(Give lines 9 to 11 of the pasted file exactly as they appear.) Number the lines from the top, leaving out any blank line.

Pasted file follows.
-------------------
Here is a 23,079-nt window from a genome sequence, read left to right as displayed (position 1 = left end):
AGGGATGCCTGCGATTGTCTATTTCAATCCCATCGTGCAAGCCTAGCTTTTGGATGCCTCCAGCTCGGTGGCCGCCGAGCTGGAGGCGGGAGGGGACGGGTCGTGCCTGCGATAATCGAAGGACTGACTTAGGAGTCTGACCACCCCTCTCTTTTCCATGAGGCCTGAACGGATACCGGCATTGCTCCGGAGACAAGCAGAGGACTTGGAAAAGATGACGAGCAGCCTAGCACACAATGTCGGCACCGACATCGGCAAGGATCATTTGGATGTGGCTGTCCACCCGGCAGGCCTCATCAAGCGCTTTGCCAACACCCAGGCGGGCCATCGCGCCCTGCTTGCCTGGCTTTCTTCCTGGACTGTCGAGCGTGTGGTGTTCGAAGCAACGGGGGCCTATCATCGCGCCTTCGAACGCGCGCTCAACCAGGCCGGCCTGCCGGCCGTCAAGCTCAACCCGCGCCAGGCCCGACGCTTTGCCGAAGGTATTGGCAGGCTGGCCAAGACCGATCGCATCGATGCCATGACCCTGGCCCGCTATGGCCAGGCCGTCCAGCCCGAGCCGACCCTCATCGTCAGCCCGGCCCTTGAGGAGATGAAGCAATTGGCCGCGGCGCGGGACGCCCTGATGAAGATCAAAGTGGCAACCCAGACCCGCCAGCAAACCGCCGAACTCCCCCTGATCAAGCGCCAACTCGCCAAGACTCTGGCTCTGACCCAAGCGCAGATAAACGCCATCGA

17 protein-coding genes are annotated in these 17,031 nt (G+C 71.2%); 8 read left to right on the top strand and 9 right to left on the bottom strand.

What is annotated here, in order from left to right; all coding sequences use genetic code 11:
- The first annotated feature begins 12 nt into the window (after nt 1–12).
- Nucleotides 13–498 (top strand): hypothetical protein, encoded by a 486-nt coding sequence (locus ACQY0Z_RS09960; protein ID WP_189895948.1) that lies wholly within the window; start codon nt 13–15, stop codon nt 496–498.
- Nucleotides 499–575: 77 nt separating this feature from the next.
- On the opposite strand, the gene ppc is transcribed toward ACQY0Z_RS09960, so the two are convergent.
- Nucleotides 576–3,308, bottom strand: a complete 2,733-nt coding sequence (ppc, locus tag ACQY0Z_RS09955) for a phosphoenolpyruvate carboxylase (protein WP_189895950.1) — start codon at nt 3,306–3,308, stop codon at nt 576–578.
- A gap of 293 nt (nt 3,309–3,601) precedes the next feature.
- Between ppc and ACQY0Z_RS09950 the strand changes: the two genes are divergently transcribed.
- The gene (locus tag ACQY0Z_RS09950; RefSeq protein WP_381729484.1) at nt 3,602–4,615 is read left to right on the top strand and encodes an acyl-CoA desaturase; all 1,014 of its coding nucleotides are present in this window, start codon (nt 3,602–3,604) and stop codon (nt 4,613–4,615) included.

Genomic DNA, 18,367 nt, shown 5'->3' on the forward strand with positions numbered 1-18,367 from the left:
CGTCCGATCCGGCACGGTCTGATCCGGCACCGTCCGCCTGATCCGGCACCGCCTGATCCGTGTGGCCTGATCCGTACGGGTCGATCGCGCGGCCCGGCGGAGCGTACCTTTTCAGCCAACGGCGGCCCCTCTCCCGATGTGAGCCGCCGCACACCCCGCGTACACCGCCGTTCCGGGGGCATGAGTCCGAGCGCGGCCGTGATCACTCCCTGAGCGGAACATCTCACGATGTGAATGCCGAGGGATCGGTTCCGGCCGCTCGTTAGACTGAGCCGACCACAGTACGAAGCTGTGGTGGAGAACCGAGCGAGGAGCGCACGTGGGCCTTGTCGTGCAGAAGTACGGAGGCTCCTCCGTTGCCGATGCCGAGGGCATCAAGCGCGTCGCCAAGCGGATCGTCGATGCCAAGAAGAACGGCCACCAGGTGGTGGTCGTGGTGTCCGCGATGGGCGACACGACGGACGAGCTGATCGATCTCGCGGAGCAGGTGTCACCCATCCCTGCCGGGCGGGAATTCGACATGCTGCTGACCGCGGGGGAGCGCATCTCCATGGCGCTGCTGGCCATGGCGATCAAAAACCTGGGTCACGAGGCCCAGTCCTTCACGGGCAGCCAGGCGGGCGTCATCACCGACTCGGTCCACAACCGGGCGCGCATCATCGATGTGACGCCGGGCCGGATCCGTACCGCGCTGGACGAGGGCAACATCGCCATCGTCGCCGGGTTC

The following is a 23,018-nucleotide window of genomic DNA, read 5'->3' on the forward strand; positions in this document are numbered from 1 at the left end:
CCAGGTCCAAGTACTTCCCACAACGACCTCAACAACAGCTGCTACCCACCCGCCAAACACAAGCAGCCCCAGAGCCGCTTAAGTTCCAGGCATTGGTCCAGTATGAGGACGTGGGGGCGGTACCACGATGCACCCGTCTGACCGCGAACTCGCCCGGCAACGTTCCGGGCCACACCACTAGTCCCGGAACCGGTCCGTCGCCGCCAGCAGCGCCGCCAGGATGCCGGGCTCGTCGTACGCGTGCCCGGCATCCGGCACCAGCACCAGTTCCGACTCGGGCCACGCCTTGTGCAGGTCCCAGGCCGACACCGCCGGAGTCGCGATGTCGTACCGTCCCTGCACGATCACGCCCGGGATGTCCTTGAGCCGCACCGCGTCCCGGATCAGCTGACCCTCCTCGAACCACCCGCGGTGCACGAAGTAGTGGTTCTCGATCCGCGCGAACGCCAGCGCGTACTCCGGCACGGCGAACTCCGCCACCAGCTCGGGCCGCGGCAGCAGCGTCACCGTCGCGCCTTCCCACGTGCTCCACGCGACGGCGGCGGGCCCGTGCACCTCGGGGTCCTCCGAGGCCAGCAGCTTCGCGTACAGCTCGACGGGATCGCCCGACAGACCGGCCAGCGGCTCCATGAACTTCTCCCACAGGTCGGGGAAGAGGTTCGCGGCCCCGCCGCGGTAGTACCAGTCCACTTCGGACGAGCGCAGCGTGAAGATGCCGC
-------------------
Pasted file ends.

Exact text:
- Nucleotides 576–3,308, bottom strand: a complete 2,733-nt coding sequence (ppc, locus tag ACQY0Z_RS09955) for a phosphoenolpyruvate carboxylase (protein WP_189895950.1) — start codon at nt 3,306–3,308, stop codon at nt 576–578.
- A gap of 293 nt (nt 3,309–3,601) precedes the next feature.
- Between ppc and ACQY0Z_RS09950 the strand changes: the two genes are divergently transcribed.